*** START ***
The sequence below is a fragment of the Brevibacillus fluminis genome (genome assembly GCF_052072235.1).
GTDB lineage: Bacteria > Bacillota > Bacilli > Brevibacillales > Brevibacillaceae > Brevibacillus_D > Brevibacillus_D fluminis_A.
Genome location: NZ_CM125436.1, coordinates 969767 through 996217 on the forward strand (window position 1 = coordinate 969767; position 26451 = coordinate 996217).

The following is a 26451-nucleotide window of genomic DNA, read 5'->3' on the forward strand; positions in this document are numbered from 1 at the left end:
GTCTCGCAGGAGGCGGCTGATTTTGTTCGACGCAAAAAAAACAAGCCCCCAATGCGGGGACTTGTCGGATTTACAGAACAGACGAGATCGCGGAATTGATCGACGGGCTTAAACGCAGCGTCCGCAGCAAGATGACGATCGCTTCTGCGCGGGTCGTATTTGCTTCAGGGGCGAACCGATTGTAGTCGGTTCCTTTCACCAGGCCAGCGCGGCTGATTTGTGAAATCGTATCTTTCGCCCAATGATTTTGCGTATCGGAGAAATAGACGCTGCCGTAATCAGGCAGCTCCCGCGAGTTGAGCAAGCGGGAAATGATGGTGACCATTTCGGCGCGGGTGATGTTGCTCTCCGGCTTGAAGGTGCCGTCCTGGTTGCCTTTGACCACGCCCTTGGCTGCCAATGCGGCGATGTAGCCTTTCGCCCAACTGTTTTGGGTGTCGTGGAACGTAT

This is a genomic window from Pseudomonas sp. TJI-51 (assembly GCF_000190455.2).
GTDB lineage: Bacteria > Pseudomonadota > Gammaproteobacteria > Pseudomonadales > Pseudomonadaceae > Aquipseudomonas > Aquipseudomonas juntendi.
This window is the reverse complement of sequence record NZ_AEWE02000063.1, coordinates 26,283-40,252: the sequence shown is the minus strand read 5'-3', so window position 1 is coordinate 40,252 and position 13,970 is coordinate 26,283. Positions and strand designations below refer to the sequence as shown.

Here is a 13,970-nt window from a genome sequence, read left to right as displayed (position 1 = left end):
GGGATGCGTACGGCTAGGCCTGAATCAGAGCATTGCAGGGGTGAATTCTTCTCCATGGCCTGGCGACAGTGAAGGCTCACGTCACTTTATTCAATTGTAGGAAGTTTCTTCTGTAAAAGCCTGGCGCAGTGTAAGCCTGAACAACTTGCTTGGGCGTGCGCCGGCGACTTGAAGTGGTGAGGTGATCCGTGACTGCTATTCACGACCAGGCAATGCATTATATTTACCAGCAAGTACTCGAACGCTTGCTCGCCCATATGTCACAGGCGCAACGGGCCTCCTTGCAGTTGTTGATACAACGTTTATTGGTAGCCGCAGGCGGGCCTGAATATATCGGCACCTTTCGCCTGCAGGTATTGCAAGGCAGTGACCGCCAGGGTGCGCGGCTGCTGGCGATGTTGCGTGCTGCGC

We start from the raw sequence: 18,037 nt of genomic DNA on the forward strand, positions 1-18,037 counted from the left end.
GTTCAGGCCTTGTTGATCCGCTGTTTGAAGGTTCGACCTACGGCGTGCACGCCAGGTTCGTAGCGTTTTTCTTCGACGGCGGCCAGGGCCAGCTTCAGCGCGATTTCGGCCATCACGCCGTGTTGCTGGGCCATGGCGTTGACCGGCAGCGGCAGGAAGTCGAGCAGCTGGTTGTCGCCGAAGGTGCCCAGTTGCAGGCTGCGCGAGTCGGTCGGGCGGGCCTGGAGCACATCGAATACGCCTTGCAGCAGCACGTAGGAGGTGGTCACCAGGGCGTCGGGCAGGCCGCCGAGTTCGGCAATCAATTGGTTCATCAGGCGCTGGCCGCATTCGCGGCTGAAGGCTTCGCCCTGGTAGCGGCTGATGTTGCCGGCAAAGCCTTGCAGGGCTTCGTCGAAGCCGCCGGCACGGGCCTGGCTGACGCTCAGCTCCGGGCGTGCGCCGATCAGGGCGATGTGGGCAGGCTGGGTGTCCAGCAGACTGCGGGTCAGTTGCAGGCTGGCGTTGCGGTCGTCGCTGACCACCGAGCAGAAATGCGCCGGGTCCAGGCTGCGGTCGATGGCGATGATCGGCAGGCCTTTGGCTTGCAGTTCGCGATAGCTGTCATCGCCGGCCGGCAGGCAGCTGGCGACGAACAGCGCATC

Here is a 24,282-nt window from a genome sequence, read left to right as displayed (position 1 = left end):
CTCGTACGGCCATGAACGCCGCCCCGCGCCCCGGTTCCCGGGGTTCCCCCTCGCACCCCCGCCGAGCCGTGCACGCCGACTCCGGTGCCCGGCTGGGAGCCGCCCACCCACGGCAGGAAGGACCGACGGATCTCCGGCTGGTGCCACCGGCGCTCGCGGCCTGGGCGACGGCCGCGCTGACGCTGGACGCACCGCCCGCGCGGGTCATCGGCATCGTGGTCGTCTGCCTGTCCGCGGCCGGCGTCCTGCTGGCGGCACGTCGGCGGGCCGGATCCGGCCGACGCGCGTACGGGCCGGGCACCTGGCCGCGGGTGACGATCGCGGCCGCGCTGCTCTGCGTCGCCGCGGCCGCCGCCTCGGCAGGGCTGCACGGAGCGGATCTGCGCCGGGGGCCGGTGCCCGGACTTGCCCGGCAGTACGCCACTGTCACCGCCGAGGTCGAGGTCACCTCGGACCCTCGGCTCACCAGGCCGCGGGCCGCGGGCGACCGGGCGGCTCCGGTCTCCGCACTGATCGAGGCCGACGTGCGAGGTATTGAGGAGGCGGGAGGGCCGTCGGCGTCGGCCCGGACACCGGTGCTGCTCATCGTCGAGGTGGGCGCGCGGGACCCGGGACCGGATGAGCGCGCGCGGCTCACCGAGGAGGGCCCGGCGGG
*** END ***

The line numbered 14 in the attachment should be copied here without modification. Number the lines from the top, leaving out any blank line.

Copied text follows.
CTCGTACGGCCATGAACGCCGCCCCGCGCCCCGGTTCCCGGGGTTCCCCCTCGCACCCCCGCCGAGCCGTGCACGCCGACTCCGGTGCCCGGCTGGGAGCCGCCCACCCACGGCAGGAAGGACCGACGGATCTCCGGCTGGTGCCACCGGCGCTCGCGGCCTGGGCGACGGCCGCGCTGACGCTGGACGCACCGCCCGCGCGGGTCATCGGCATCGTGGTCGTCTGCCTGTCCGCGGCCGGCGTCCTGCTGGCGGCACGTCGGCGGGCCGGATCCGGCCGACGCGCGTACGGGCCGGGCACCTGGCCGCGGGTGACGATCGCGGCCGCGCTGCTCTGCGTCGCCGCGGCCGCCGCCTCGGCAGGGCTGCACGGAGCGGATCTGCGCCGGGGGCCGGTGCCCGGACTTGCCCGGCAGTACGCCACTGTCACCGCCGAGGTCGAGGTCACCTCGGACCCTCGGCTCACCAGGCCGCGGGCCGCGGGCGACCGGGCGGCTCCGGTCTCCGCACTGATCGAGGCCGACGTGCGAGGTATTGAGGAGGCGGGAGGGCCGTCGGCGTCGGCCCGGACACCGGTGCTGCTCATCGTCGAGGTGGGCGCGCGGGACCCGGGACCGGATGAGCGCGCGCGGCTCACCGAGGAGGGCCCGGCGGG